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The Moviegoer by Walker Percy

The Moviegoer (edition 1998)

by Walker Percy

MembersReviewsPopularityAverage ratingConversations / Mentions
3,301521,653 (3.68)1 / 90
Title:The Moviegoer
Authors:Walker Percy
Info:Vintage (1998), Edition: 1st Vintage International ed, Paperback, 241 pages
Collections:Read but unowned
Tags:classics, literary, library, not a favorite, read in 2012, 12 in 12 Challenge

Work details

The Moviegoer by Walker Percy

  1. 00
    The Feast of All Saints by Anne Rice (kraaivrouw)
  2. 00
    The Floating Opera by John Barth (michaeljohn)
    michaeljohn: Both are slyly humorous novels with philosophical undercurrents.
  3. 01
    Nausea by Jean-Paul Sartre (erezv)

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English (51)  German (1)  All languages (52)
Showing 1-5 of 51 (next | show all)
So, the Moviegoer won the National Book Award. It must be a great book. Unfortunately, I didn't get it. The protagonist, Binx, is on a search. It appears to be a search for the meaning of life, but his activities - going to movies, bedding women, making money, and hanging out with his relatives - don't seem to be getting him there. Then, nothing much happens. I kept waiting for it, but it never came. I suppose it is a message about the boredom for the post-war middle class. I don't know, exactly, except that it bored me to tears.
The writing is beautiful. I looked up a word every few pages. Quite edifying! I guess I've been out of college lit classes to long. I want a story in which something happens. The Moviegoer is not that story. ( )
  DrApple | May 16, 2016 |
What is the nature of the search? you ask. Really it is very simple; at least for a fellow like me. So simple that it is often overlooked. The search is what anyone would undertake if he were not sunk in the everydayness of his own life. Percy describes the everyday with sublime mastery.

( )
  dbsovereign | Jan 26, 2016 |
I was about ten percent into The Moviegoer when I began to wonder why I was reading it. Something was driving me forward, but at that point I couldn't tell what it was.

What I look for in most novels are strong characters, interesting relationships, and complex plots. I wasn't finding those in this book. The Moviegoer is written from the point of view of Binx Bolling, a stockbroker who lives in New Orleans. His character is drawn in depth. He is a confused man who internalizes everything he sees. He is looking for the meaning of life (his search), but in the process it seems as if he's looking through a haze. The other characters in the novel speak and take actions, but their thoughts are distorted through his perspective. There were often cases where a minor character would be mentioned and I felt as if I should have known this person. When I searched the various names (I was reading on a Kindle) I discovered there these characters had been mentioned rarely, if ever, in the parts I had read. Binx Bolling knew them, so it wasn't important that the reader did.

Once I understood that this book was all about Binx, I could appreciate what I was reading. It made me think, which is the most important thing a novel can do. At the end of the copy I was reading there is a short piece entitled A Biography of Walker Percy by Judy Kahn. Here's a quote from her writing:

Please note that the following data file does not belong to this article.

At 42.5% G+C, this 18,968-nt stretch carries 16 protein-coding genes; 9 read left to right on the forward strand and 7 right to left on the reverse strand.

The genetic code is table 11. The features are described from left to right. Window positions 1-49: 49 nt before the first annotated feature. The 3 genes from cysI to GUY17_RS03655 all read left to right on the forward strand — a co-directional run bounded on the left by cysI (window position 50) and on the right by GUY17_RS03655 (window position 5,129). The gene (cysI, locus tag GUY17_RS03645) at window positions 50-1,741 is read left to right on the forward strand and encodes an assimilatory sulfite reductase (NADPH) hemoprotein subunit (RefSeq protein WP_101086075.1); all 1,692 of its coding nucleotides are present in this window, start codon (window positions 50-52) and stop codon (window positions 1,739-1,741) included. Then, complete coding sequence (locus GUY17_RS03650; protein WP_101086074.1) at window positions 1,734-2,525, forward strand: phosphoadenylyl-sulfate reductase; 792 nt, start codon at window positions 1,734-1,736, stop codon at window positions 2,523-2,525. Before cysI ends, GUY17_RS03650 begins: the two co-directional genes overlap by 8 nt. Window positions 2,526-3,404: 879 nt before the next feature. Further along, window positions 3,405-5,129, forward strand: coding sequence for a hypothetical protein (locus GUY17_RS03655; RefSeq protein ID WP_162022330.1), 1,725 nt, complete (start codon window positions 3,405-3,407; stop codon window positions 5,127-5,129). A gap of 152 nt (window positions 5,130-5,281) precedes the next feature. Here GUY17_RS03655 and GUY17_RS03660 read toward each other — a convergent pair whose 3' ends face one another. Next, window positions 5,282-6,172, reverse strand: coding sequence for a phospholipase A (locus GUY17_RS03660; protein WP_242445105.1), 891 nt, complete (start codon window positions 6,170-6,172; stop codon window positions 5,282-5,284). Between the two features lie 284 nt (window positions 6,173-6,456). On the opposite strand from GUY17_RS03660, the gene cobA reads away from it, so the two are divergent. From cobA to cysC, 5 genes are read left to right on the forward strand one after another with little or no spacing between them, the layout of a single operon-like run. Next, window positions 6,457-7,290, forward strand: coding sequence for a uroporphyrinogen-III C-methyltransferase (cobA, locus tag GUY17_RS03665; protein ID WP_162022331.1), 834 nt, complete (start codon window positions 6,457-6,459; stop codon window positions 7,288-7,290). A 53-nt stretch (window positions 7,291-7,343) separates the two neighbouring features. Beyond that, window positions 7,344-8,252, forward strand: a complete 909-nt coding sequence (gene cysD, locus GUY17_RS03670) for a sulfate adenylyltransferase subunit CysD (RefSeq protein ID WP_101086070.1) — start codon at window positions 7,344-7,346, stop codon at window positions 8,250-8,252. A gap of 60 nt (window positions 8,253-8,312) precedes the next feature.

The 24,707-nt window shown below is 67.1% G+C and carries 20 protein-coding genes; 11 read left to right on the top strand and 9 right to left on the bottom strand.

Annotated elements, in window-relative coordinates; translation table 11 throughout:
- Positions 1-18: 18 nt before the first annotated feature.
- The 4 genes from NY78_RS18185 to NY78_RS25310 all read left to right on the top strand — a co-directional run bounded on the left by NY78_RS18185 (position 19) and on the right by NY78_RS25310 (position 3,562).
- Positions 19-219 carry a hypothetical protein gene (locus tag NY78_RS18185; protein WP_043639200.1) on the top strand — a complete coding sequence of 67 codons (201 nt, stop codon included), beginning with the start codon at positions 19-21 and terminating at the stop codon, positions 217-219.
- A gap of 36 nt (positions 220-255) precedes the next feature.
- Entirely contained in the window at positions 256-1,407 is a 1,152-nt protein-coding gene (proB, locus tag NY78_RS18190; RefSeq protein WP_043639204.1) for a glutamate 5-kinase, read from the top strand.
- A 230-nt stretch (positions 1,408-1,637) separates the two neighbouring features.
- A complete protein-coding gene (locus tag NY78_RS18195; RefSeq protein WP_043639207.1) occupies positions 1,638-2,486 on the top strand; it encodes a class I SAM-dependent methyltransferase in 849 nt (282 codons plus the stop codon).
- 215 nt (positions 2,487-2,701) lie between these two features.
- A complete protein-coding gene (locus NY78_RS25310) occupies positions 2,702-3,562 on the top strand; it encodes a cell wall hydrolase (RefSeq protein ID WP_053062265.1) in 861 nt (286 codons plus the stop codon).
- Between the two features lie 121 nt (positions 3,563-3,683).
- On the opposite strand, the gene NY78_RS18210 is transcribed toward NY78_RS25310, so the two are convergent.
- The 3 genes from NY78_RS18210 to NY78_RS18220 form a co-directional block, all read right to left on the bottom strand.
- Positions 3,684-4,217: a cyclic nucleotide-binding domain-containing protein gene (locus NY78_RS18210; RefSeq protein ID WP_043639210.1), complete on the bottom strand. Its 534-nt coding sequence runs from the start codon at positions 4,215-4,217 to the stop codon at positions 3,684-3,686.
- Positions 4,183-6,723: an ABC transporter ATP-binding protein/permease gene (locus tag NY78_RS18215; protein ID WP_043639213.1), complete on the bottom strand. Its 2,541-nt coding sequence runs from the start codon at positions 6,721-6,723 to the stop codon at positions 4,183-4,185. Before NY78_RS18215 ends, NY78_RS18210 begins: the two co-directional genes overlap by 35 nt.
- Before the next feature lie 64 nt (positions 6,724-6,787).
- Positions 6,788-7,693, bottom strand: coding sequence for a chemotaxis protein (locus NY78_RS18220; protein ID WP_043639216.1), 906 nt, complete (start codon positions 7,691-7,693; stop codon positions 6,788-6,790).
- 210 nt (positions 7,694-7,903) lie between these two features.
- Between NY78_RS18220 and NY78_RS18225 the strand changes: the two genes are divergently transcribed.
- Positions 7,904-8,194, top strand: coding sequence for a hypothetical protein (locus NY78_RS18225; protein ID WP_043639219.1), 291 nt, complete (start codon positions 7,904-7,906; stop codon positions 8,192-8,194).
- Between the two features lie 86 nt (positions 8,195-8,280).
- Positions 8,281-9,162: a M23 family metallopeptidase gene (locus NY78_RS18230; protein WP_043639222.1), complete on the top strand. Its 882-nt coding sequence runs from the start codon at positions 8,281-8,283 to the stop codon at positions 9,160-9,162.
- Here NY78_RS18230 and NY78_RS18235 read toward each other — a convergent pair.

His handling of major existential themes such as alienation, loss of faith, and search for meaning, expressed through the characters of Binx Bolling and Kate Cuter, left no doubt that he was a writer of great philosophical depth.

I would have left Kate Cuter out of that sentence, but other than that I think Kahn does a fabulous job of defining what this book is about. I suggest reading the biography before reading the novel. If I had done that I think I would have been a better reader.

Steve Lindahl – author of Motherless Soul and White Horse Regressions ( )
  SteveLindahl | Jan 16, 2016 |
What's the big stink? Holden Caulfield grows up and is still dissatisfied with the world and the people in it. Maybe I'll come back to this when I'm older, but at this point in my life it's just not for me. ( )
  cattylj | Feb 28, 2015 |
Great book although at times too philosophical. (Review TO Come) ( )
  Gregorio_Roth | Dec 5, 2014 |
Showing 1-5 of 51 (next | show all)
Ironic but not cynical, complex without being abstruse, hopeful without sentimentality.

» Add other authors (8 possible)

Author nameRoleType of authorWork?Status
Percy, Walkerprimary authorall editionsconfirmed
Handke, PeterTranslatorsecondary authorsome editionsconfirmed
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... the specific character of

despair is precisely this: it

is unaware of being despair.

Søren Kierkegaard,

The Sickness Unto Death
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This morning I got a note from my aunt asking me to come for lunch.
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Amazon.com Amazon.com Review (ISBN 0375701966, Paperback)

This elegantly written account of a young man's search for signs of purpose in the universe is one of the great existential texts of the postwar era and is really funny besides. Binx Bolling, inveterate cinemaphile, contemplative rake and man of the periphery, tries hedonism and tries doing the right thing, but ultimately finds redemption (or at least the prospect of it) by taking a leap of faith and quite literally embracing what only seems irrational.

(retrieved from Amazon Thu, 12 Mar 2015 18:13:46 -0400)

(see all 4 descriptions)

Kate's desperate struggle to maintain her sanity forces her cousin Binx to relinquish his dreamworld

(summary from another edition)

» see all 2 descriptions

Legacy Library: Walker Percy

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